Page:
Read the Original Article at http://www.informationweek.com/news/showArticle.jhtml?articleID=220700205
Mozilla reversed its decision to block a Microsoft extension for Firefox that was disabled last week because the software was believed to represent a security risk.
The extension at issue, Microsoft's .Net Framework Assistant, has been removed from the Mozilla Add-on blocklist.
The Add-ons blocklist prevents unsafe Firefox extensions from being loaded when Firefox starts. The blocklist currently includes eight other browser extensions that present stability or security issues.
In a post on Friday, Mike Shaver, Mozilla's vice president of engineering, said that Mozilla, with the support of Microsoft, had disabled the Add-on as a security precaution.
Then on Sunday, Shaver said in a blog post that Microsoft's .NET Framework Assistant was restored following Microsoft's confirmation that the extension could not be used to exploit a serious Internet Explorer vulnerability, MS09-054.
A related plugin, Windows Presentation Foundation (WPF), remains blocked, however.
The .Net Framework Assistant provides support for Microsoft's ClickOnce software installation technology, which lets .Net apps download and run within browsers.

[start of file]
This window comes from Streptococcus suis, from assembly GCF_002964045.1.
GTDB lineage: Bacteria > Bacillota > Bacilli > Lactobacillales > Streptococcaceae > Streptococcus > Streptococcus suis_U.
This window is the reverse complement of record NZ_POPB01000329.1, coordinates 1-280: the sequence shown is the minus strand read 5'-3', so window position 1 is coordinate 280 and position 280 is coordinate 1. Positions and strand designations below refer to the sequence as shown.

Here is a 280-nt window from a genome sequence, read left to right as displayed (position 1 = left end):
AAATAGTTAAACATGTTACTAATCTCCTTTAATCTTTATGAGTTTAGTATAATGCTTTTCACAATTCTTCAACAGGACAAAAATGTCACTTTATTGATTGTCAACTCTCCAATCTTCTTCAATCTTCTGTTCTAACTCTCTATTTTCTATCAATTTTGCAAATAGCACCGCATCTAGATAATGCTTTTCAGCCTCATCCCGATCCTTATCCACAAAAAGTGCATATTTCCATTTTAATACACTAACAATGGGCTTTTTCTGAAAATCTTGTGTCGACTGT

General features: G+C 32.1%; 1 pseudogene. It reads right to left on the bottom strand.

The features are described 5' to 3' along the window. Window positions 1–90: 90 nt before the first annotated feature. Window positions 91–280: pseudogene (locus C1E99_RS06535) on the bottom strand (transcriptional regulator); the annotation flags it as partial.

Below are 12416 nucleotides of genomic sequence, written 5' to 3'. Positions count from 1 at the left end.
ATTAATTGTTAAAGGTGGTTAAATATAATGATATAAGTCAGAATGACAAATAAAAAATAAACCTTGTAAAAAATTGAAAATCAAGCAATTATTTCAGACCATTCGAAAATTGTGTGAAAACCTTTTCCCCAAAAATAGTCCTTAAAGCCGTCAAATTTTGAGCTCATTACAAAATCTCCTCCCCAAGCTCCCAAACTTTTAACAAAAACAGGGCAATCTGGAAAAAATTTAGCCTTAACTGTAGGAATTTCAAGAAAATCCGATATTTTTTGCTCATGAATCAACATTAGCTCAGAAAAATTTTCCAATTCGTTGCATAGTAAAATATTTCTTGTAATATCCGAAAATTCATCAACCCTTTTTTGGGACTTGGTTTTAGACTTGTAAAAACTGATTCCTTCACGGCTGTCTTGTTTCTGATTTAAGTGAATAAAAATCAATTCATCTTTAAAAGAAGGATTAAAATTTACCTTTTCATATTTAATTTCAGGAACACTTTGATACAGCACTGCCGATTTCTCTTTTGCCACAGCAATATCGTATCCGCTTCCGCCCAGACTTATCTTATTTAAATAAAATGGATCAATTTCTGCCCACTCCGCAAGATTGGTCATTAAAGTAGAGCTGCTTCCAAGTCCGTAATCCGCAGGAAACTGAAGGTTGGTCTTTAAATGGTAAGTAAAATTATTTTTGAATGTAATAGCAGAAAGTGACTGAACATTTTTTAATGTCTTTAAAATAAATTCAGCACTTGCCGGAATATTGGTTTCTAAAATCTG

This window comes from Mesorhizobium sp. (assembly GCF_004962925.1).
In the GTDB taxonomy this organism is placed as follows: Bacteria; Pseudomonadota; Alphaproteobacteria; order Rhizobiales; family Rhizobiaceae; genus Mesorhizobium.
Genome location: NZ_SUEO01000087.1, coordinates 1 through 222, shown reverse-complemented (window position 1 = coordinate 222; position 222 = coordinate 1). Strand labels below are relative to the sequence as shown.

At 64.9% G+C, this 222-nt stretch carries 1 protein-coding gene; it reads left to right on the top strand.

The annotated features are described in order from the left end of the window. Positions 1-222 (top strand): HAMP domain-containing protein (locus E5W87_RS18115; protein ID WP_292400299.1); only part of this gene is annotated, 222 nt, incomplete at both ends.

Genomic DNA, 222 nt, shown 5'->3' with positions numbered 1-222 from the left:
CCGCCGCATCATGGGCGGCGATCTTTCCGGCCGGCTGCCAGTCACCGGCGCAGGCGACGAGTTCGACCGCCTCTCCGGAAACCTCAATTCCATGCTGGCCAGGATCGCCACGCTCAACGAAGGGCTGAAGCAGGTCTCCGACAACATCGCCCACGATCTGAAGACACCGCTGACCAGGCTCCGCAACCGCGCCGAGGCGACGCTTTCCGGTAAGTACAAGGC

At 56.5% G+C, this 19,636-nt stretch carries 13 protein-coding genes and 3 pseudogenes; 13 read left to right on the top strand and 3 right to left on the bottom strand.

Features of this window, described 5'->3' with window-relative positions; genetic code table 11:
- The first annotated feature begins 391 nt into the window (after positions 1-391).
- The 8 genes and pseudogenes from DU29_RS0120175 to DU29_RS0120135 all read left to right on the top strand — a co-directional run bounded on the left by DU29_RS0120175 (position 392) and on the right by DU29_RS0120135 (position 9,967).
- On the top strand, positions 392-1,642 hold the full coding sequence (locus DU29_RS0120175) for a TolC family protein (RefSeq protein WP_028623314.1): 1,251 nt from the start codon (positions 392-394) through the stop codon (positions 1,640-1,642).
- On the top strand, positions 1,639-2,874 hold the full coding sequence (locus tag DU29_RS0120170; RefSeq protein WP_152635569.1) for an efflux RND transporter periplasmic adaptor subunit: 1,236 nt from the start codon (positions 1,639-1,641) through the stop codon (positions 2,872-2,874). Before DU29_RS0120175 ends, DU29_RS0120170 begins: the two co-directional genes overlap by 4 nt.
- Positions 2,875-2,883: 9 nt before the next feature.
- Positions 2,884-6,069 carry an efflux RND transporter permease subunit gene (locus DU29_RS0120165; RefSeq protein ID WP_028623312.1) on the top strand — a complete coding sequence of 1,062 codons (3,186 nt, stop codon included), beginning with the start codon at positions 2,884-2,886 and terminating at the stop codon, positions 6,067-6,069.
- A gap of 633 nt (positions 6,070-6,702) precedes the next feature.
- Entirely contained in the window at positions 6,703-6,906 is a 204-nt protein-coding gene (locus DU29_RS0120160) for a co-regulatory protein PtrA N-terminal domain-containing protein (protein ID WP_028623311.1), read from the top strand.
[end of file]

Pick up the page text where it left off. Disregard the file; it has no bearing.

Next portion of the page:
It's also a source of ongoing controversy because Microsoft distributed it through its Windows Update service without asking Firefox users if they wanted it. Microsoft also made the extension difficult to remove initially.
Worries about the risk posed by the .Net extension first surfaced in February. As a post on Annoyances.org put it, "This update adds to Firefox one of the most dangerous vulnerabilities present in all versions of Internet Explorer: the ability for Web sites to easily and quietly install software on your PC."
Because some Firefox users may require ClickOnce functionality, Shaver said that Mozilla is working on a way to allow users, particularly enterprise users, to override its Add-ons blocklist.
InformationWeek has published an in-depth report on new software models. Download the report here (registration required).